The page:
December 5, 2013
“No left turn” and “Yield” are pretty straightforward traffic signs that every Ohioan is expected to understand thoroughly before being issued a driver’s license.
They also are the traffic signs that appear at a roundabout. And while some motorists complain that roundabouts “confuse” them, those two very simple traffic signs (along with speed limit signs) are all one needs to understand to navigate a roundabout.
Ohio 315 has reopened at Powell Road, and motorists on that very heavily traveled route are using the new roundabout at Orange Road. More roundabouts are coming. One is likely to be installed at Home Road, also on Ohio 315, and another is planned in Genoa Township.
Unlike new-fangled contraptions such as cell phones and the Internet which can irritate crotchety traditionalists stuck in their ways, the roundabout predates the airplane and electric light.
One sits in the middle of Mount Vernon, Ohio, and it’s been there since the Civil War, if not sooner. The locals don’t call it a roundabout (its official name is “Public Square”) but a roundabout is what it is. A motorist can enter only by turning right, and yielding to any oncoming traffic in the circle.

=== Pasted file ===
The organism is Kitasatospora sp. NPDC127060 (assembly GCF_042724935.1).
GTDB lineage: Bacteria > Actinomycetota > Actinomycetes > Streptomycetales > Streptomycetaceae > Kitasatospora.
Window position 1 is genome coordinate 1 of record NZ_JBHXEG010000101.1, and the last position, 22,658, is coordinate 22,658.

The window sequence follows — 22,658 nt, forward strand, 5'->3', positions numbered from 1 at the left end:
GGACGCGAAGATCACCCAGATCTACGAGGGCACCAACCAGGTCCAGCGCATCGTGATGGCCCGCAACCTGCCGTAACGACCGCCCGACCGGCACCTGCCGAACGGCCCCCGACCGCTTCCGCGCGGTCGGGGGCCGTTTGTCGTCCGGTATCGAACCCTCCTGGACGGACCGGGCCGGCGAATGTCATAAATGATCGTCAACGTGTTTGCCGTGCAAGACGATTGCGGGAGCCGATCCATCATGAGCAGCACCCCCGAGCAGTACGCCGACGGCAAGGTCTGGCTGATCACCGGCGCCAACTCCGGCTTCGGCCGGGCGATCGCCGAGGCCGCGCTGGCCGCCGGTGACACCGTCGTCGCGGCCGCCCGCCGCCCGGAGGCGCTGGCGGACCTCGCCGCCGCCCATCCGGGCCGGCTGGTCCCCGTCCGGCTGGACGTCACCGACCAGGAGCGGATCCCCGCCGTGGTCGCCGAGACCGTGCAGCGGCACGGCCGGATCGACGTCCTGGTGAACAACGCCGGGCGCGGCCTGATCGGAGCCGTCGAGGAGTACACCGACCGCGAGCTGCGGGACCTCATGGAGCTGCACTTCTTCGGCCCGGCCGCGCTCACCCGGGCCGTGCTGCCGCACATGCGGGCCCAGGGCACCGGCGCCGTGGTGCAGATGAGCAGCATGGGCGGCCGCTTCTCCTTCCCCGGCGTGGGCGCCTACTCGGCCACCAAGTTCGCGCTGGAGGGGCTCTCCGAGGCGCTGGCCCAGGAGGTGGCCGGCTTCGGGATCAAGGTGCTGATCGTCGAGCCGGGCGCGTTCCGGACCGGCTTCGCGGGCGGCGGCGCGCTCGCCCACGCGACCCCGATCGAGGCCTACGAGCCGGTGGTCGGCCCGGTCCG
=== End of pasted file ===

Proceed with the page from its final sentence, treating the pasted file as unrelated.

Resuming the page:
Roundabouts also have existed for decades in Europe, where motorists have no problem with them.
It might seem that government officials are determined to install roundabouts no matter what anybody thinks and no matter who objects.
No wonder if they do, because a roundabout is safer than a regular intersection. At a roundabout, it is essentially impossible to slam a car into the side of another car at a 90-degree angle at 50 miles an hour. That kind of accident can, and does, take place at traditional crossroads intersections.
Once upon a time, Americans grumbled at the suggestion they should wear seat belts in a car. Now they understand seat belts make driving safer.
So do roundabouts.